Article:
Cultural Background

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'This land is me'

'This land is mine' – most white people in Australia would say, when speaking about their country. One could add quite provocatively: even if this is not true.

Background: Although Aborigines had been living there for more than 50,000 years, the English declared Australia to be Terra Nullius, because they found no houses, no fences and no other visible signs of cultivation. The land was annexed for the British Crown. The Aborigines did not receive citizens’ rights in their own land until 1967. Since there had been neither a capitulation subjection nor a treaty, the Terra Nullius Declaration has been always of questionable legality and was refuted for the first time in the legendary Mabo Court Case in 1992 by the High Court of Australia. This lead to a spate of land right claims by the Aborigines and in 1994 resulted in the Native Title Act.

The Aborigines say – and it is more than merely a finely-tuned phrase – 'THIS LAND IS ME', what means that the identity of Australia´s indigenous people is defined by the land and its creation story.


TJUKURRPA

The Aborigines’ deep identification with 'their' homeland originates in their story of creation, which in the Central Desert (in the language of the Warlpiri) is called Tjukurrpa, in English the Dreaming. In German the confusing term 'Traumzeit' ('Dreamtime') is often used, confusing because it has nothing to do with dreaming nor with a specific point in time. For the Aborigines the Tjukurrpa is very real and ongoing, everywhere and all the time.

The creation stories vary from region to region, however they are always based in some way on the idea that ancestral beings emerged from the land. These creative beings shaped the earth in its present form, created sacred sites and waterholes and gave the humans their songs, ceremonies and law before they found their manifestation again in the land in some form or the other.

The Aborigines consider themselves direct descendants of these mythological beings. That explains their deep relationship to certain characteristics of the landscape and to certain plants or animals. The land is their mother, to whom they will return after their death. The Tjukurrpa or The Law is their 'inner homeland' that defines their spirituality.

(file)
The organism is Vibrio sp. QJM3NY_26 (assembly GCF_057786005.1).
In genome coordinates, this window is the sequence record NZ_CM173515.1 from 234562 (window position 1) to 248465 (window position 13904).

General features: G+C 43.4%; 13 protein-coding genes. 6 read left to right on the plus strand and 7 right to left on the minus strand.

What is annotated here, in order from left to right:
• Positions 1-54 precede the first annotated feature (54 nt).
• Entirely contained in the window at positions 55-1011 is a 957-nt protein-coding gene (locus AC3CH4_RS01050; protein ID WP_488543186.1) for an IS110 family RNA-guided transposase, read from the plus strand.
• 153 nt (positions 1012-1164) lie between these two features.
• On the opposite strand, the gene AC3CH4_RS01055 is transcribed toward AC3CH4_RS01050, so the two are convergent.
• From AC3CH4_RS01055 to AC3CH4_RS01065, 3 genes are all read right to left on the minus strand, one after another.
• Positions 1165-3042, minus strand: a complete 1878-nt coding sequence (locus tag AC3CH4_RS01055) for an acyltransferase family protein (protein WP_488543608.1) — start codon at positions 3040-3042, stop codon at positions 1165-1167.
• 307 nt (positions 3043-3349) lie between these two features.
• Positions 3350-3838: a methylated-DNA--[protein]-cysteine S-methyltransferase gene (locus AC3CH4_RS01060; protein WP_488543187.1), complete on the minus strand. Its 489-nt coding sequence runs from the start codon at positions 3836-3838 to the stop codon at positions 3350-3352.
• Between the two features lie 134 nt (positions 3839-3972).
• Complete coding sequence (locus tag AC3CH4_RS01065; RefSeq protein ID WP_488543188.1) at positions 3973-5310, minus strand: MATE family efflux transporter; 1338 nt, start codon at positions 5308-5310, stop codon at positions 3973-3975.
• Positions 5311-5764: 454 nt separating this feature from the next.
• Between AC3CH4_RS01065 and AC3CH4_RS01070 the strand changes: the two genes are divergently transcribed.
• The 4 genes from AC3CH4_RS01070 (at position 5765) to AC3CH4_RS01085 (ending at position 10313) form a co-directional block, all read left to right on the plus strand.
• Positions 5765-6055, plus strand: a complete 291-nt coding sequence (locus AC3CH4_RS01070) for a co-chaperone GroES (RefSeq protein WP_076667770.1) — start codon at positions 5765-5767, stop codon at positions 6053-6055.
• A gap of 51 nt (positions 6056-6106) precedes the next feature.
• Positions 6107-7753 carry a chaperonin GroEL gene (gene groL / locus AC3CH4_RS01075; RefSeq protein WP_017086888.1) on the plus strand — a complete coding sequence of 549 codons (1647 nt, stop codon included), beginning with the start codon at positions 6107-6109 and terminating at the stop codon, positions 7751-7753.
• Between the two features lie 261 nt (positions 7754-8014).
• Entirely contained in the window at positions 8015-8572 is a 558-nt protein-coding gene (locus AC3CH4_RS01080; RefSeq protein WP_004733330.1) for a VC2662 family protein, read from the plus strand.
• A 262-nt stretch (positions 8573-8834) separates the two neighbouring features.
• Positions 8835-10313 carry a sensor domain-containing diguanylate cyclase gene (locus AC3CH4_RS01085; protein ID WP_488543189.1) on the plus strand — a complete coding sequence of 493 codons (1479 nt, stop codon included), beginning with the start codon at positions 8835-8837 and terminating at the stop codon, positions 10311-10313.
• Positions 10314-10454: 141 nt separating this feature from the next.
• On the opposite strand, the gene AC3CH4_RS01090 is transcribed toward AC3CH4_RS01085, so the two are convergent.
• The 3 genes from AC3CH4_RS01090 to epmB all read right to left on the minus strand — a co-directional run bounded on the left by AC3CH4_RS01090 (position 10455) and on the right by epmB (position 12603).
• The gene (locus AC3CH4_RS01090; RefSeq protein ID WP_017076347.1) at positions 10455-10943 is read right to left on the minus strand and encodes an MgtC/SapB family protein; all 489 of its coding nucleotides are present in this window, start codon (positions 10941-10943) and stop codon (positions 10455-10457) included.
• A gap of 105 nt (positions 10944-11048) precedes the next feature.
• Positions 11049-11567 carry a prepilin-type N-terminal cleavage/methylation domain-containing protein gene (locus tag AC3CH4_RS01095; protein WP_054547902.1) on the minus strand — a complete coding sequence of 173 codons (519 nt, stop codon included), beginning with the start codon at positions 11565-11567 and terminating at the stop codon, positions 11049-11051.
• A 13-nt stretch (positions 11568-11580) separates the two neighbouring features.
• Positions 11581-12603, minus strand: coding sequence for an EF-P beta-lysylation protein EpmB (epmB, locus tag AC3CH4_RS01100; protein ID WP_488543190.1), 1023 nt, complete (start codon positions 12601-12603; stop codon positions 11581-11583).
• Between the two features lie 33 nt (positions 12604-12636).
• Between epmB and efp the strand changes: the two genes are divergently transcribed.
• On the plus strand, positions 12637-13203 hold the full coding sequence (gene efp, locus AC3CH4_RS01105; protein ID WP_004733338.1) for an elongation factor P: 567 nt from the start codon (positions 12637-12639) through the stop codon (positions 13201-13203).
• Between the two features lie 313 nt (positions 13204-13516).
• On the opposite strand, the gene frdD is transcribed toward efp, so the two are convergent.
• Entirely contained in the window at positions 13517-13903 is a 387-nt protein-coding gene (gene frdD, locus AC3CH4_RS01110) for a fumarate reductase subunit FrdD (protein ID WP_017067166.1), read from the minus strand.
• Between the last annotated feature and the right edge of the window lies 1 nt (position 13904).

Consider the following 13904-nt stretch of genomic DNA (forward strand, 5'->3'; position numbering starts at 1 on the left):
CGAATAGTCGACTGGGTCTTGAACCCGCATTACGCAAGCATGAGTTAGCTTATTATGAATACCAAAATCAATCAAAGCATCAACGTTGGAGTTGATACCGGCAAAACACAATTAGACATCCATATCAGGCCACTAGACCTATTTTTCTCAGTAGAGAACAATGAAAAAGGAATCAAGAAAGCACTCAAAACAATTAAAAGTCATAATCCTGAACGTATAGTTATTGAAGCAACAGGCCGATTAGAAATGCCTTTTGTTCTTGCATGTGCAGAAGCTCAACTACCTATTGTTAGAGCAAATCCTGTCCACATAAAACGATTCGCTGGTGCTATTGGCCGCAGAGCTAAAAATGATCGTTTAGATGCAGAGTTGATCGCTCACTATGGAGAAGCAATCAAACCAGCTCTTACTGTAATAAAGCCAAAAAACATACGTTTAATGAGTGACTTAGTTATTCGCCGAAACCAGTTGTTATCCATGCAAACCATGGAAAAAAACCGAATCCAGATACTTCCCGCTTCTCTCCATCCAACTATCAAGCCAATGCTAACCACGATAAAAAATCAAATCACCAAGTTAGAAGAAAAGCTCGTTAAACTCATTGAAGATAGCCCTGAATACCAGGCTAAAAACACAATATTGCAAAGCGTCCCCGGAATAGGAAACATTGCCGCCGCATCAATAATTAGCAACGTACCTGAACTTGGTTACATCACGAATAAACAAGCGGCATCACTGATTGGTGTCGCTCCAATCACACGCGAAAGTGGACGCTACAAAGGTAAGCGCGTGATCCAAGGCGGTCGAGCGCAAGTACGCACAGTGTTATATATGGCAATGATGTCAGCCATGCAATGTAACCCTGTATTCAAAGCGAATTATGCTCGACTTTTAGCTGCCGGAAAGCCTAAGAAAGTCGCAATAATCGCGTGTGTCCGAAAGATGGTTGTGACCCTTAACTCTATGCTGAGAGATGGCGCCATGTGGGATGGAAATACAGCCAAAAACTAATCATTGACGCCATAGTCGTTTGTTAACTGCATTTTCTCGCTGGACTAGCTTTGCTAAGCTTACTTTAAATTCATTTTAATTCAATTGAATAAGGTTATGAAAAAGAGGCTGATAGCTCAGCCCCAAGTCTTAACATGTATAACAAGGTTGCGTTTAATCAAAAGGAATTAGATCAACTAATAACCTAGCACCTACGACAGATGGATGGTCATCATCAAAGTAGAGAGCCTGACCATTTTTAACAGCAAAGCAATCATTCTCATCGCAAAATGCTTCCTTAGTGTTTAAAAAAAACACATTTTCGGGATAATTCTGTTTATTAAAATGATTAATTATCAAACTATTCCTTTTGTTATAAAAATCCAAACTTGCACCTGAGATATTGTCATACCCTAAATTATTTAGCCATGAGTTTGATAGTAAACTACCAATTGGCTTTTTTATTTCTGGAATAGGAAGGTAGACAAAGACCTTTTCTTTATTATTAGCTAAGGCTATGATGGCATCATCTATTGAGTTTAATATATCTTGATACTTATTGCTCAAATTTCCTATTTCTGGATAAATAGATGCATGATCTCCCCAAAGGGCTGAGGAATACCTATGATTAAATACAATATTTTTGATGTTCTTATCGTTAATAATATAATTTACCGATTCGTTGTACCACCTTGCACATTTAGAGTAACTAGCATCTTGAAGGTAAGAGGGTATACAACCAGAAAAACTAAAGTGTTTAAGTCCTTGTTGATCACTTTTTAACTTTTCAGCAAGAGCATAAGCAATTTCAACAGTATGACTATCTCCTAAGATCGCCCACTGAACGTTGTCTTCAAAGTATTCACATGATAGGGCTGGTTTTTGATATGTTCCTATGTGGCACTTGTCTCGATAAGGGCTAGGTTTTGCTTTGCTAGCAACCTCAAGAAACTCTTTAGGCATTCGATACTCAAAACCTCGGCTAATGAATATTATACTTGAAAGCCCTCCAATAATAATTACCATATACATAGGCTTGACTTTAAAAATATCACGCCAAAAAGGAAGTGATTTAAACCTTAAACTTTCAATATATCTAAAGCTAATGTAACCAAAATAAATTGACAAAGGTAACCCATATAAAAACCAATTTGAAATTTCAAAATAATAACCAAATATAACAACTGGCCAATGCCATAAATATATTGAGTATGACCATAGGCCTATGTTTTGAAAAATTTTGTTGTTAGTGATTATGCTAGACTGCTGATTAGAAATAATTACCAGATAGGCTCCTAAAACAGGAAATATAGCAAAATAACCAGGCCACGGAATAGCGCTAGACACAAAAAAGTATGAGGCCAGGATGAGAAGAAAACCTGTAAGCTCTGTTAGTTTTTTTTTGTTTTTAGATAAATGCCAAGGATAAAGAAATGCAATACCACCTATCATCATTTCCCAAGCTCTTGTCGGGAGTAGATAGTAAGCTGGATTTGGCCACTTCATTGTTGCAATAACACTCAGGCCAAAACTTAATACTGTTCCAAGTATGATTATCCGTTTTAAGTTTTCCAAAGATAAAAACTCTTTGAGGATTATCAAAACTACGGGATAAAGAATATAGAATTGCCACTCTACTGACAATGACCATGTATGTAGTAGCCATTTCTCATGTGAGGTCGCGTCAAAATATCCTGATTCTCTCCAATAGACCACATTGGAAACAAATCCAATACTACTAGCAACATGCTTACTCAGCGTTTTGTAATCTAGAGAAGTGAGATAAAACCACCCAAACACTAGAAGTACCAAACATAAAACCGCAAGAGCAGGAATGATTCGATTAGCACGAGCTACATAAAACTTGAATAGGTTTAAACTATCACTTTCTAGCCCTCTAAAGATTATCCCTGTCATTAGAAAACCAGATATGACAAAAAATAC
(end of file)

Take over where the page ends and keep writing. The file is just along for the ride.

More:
Thus the Tjukurrpa is an ongoing process, evolving from the past and reaching far into the future, but where today there are invariably conflicts with the white man and his world.


POLICY OF ASSIMILATION

Thus it is no wonder that the government’s policy of assimilation between 1940 and 1960 caused this people some of its most traumatic experiences, for it lead to the forced resettlement of Aboriginal clans from their homelands to remote reservations and to mixed-blood children being taken away from their parents and given to white families and orphanages far away from their own lands (the so-called Stolen Generation). This resulted in a large number of Aborigines losing their identity and often their dignity. In many cases the political freedoms granted the Aborigines in the early 1970’s lead to an immediate movement back to their country, the so-called Homeland Movement.
Even for Aborigines who spent many years on mission stations that provided protection and food supplies – but at the same time alienated them from their own culture by superimposing a Christian religion – 'back to country' trips are very important experiences.

The knowledge of the Tjukurrpa and the power and the energy of the ancestors is preserved and passed down from generation to generation by means of singing, dancing and painting. So Aboriginal art is something quite practical ̶ to be understood as a substitute for writing.


Photos (from left to right):
Judy Watson Napangardi (centre) with stick and traditional body paint in Mina Mina © Warlukurlangu Artists
Wandjina rock painting from the Kimberley © ARTKELCH
Old Walter Tjampitjinpa and Old Mick Wallankari Tjakamarra preparing a sand painting for Geoff Bardon’s Film A Calendar of Dreaming in: Herbert F. Johnson Museum of Art, Cornell University, Benjamin, R. (Ed.): Icons of the Desert. Early Aboriginal Paintings From Papunya, New York, 2009, page 33